Reviews

My Pinup – Hilton Als

by

For any seducer, whether it is Prince or a more proximate old flame, withholding is the grammar.

All Your Children, Scattered – Beata Umubyeyi Mairesse

by

Underneath the narrative of three broken generations simmers the horrific damage of colonialism, both by the French and Belgian people, by racism, and lastly, and perhaps most confusingly, by fatherlessness.

The Logos – Mark de Silva

by

The artist and narrator of The Logos has a gift for capturing the acute essence of his subjects.

Solenoid – Mircea Cărtărescu

by

In effect, Solenoid imagines a world in which Gregor Samsa wakes up to find that he is still a human being after all, and this is somehow worse.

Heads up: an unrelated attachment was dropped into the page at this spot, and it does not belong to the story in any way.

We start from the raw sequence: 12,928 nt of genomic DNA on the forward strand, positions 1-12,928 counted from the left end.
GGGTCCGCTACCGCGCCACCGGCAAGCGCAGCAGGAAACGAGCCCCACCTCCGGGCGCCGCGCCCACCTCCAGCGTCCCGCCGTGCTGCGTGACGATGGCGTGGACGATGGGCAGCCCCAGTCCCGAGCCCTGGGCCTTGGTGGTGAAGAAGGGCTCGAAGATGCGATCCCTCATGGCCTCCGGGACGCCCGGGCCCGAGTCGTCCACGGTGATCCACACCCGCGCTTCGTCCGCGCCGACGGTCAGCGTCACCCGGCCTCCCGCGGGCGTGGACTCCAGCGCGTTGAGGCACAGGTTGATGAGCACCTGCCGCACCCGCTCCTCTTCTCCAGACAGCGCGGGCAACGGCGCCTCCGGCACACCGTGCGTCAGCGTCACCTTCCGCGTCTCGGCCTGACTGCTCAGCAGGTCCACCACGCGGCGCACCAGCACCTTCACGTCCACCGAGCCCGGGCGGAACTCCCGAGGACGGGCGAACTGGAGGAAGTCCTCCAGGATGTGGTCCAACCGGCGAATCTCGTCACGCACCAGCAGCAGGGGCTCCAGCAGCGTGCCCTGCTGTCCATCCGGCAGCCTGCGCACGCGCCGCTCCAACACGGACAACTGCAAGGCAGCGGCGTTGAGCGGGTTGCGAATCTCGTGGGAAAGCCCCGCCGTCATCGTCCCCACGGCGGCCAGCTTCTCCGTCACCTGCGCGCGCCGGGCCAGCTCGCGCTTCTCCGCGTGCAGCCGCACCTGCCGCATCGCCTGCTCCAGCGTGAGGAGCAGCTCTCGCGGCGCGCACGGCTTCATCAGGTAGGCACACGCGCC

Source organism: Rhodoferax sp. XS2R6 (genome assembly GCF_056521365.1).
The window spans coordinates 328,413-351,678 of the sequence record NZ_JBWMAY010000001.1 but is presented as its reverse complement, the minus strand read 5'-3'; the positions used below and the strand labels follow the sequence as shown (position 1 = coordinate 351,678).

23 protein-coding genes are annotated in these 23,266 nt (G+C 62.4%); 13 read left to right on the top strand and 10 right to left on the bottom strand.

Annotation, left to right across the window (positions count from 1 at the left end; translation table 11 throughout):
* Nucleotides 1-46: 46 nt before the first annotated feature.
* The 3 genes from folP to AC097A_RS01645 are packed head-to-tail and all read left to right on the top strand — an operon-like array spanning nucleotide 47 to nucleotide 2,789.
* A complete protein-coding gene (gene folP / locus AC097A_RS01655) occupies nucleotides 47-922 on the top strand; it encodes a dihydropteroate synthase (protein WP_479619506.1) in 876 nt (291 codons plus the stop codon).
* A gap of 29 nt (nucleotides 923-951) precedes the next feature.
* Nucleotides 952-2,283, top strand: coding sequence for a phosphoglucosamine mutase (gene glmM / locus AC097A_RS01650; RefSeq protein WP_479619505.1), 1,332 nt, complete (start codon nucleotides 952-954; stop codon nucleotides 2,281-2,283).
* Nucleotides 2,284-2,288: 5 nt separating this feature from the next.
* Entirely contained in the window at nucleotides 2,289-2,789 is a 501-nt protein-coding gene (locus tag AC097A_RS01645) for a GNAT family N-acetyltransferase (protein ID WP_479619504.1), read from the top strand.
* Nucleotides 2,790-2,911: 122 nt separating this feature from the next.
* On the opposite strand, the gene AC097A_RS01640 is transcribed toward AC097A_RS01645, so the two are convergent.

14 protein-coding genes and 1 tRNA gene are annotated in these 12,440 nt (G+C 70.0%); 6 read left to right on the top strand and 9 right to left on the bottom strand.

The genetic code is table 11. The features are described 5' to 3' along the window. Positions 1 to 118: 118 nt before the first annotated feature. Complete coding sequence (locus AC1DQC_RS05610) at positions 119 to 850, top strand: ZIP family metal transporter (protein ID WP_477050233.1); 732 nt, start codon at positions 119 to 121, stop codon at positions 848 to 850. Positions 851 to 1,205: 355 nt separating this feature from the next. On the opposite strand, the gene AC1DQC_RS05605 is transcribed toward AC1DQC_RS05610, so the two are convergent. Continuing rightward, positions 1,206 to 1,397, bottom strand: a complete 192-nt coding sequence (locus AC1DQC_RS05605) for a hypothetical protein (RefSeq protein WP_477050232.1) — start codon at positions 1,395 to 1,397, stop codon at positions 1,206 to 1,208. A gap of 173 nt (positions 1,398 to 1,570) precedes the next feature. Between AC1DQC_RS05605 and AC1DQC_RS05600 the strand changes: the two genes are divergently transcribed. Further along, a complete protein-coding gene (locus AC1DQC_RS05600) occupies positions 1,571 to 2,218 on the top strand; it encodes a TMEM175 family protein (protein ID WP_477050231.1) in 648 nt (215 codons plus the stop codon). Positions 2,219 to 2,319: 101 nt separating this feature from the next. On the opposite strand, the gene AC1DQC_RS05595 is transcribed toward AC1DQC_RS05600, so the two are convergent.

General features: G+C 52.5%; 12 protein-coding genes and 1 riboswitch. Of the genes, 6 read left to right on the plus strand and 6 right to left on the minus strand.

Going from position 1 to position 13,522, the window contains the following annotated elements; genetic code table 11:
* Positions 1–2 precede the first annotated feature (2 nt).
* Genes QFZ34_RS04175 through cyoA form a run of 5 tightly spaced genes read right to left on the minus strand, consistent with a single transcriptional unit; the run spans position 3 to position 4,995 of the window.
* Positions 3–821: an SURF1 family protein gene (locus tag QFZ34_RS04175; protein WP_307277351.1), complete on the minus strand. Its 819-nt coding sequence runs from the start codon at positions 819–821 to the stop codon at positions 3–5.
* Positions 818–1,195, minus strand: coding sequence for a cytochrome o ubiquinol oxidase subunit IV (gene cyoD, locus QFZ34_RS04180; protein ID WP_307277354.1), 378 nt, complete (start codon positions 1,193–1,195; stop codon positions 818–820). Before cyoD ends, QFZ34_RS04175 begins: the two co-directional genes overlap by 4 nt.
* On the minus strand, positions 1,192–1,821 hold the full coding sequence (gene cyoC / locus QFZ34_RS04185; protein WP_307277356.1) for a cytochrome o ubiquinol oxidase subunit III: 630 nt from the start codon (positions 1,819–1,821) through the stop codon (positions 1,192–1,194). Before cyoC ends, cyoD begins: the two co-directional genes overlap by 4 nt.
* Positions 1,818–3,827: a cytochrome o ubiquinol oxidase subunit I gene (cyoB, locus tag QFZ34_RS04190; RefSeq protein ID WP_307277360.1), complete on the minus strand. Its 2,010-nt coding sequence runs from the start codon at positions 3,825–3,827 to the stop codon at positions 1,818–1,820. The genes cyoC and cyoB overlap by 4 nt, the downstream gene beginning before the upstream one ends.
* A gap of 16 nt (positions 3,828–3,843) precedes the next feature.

or, on being the other woman – Simone White

by

White looks for a way out of herself, beyond the confines of her body, and the systems of oppression meant to control her.

In the Black Fantastic – ed. Ekow Eshun

by

Even surging past the final frontier, the Black fantastic remains aware of the constraints it aims to explode.

Normal, Regular, and Rich: Charlie Markbreiter’s Gossip Girl Fan Novella

by

What becomes clear over the course of Gossip Girl Fan Novella is that no one has a very good grasp on what constitutes “normalcy” or “real life.”

Other People’s Beds – Anna Punsoda

by

Reading difficult work [is] an act of reconnaissance: scoping out different containers into which we can imagine pouring our otherwise formless and messy thoughts, memories, and observations.

Alindarka’s Children – Alhierd Bacharevič

by

To be a child of Alindarka is to be a child of linguistic confusion, to be perpetually misunderstood.

Carmelina: Figures & Virgil Kills: Stories – Ronaldo V. Wilson

by

Neither doubles nor doppelgangers of one another, Wilson and Carmelina, son and mother, make us rethink the question of lineage in new and unpredictable ways.